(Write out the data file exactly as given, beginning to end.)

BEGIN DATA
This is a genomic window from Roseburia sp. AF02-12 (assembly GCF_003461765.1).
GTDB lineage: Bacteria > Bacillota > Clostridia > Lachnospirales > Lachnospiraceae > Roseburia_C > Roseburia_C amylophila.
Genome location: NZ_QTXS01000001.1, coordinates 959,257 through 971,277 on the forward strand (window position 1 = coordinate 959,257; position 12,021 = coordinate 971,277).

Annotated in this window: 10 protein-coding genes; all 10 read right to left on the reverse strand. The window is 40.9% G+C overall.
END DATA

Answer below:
This is a genomic window from Roseburia sp. AF02-12 (assembly GCF_003461765.1).
GTDB lineage: Bacteria > Bacillota > Clostridia > Lachnospirales > Lachnospiraceae > Roseburia_C > Roseburia_C amylophila.
Genome location: NZ_QTXS01000001.1, coordinates 959,257 through 971,277 on the forward strand (window position 1 = coordinate 959,257; position 12,021 = coordinate 971,277).

Annotated in this window: 10 protein-coding genes; all 10 read right to left on the reverse strand. The window is 40.9% G+C overall.